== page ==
Pope Francis rages at commodity speculation
The Pope has launched a scathing attack on financial speculation, dubbing betting on commodity prices a “scandal”, as he called on the rich to share their wealth.
Addressing a seminar on ethical investing in the Vatican, the pontiff branded the wealth made from financial speculation as “intolerable” and singled out financial speculation on commodity prices, calling it a “scandal” that has compromised the access to food for the poorest.
“It is increasingly intolerable that financial markets are shaping the destiny of peoples rather than serving their needs, or that the few derive immense wealth from financial speculation while the many are deeply burdened by the consequences,” Pope Francis added.
Some of the world’s biggest banks, including JPMorgan, Barclays, UBS and Deutsche Bank, are reducing, or slashing altogether, their operations in the commodities sector thanks to lower profits and tighter regulation.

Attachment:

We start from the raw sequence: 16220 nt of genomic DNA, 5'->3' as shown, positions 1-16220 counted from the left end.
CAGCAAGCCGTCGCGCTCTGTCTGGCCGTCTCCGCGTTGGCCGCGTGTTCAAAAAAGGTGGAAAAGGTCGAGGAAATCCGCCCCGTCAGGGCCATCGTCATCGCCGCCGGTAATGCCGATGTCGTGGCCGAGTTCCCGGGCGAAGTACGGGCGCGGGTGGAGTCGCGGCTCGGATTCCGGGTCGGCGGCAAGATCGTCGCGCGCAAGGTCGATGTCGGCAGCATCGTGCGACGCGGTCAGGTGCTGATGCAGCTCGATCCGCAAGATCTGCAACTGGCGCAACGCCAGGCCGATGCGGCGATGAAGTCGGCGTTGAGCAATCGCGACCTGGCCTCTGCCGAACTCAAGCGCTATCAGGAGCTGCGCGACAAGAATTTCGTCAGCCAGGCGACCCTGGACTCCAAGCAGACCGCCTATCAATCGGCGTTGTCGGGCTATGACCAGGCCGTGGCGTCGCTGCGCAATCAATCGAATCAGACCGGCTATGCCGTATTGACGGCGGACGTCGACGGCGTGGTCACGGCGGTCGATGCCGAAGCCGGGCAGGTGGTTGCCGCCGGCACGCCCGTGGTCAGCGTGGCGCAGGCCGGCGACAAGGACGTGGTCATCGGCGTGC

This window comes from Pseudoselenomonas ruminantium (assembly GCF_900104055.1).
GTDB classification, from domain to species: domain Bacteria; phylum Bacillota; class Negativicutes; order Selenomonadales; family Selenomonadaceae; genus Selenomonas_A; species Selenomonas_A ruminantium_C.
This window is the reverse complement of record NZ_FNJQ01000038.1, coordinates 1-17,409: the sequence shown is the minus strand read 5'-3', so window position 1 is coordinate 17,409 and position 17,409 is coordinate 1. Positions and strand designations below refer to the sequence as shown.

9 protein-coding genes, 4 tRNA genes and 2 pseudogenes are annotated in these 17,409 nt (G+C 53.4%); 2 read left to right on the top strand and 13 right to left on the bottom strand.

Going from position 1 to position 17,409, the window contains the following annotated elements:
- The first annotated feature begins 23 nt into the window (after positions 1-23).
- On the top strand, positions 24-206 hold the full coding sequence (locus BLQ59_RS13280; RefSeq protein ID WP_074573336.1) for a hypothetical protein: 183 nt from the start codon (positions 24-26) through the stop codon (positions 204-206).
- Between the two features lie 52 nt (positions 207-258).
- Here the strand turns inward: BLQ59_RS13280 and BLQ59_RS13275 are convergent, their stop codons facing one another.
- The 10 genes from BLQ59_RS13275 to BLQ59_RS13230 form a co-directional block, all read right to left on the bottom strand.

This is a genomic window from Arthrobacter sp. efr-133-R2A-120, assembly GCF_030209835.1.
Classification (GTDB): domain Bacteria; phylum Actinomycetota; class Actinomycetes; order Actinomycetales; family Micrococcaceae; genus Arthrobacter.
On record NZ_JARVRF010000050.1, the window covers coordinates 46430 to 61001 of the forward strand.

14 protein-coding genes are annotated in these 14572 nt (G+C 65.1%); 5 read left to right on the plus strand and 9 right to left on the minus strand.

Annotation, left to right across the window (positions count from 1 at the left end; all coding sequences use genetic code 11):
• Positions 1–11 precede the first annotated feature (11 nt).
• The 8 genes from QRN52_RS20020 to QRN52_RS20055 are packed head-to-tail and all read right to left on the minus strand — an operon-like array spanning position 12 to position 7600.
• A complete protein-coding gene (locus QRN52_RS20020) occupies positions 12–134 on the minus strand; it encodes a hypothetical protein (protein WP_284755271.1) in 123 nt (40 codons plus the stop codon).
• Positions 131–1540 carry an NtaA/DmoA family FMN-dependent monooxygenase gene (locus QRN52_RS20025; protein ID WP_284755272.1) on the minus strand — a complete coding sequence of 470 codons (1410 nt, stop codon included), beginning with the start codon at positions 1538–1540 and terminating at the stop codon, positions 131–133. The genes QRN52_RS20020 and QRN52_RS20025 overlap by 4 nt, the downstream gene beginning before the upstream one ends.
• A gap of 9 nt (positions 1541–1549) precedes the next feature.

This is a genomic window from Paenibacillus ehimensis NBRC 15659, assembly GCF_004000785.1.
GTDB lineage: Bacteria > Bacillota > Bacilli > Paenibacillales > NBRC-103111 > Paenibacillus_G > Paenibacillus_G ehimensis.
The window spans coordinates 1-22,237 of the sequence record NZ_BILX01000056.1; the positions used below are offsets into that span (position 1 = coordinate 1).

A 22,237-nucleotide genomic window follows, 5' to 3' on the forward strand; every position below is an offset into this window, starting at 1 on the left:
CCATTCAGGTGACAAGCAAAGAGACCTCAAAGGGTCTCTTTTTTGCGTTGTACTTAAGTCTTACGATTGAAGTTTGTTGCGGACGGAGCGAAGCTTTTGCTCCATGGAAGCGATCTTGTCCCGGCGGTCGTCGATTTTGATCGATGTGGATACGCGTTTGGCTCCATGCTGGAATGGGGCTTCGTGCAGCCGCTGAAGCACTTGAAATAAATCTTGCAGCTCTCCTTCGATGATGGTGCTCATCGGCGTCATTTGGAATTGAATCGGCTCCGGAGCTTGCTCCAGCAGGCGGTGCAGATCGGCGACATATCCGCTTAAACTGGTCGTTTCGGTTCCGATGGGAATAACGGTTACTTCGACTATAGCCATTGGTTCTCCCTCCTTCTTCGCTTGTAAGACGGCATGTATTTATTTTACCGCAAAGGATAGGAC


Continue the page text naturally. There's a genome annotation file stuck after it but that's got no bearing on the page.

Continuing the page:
He called for the return of ethics in finance and insisted that markets should serve the interests of the people, not the privileged.
He also threw his support behind “impact investment”, which seeks to generate social and environmental benefits as well as profits, adding that there can be a “virtuous cycle” between the two.
He said: “It is urgent that governments commit themselves to developing an international framework capable of promoting a market of high impact investments, and thus to combating an economy which excludes and discards.”
Pope Francis has often criticised the excesses of capitalism, corporate greed and income inequalty. In his first major work as Pope, Evangelii Gaudium (The Joy of the Gospel), he described capitalism as a “tyranny” and criticised trickle-down economics as a system that excludes the vulnerable and the poor.
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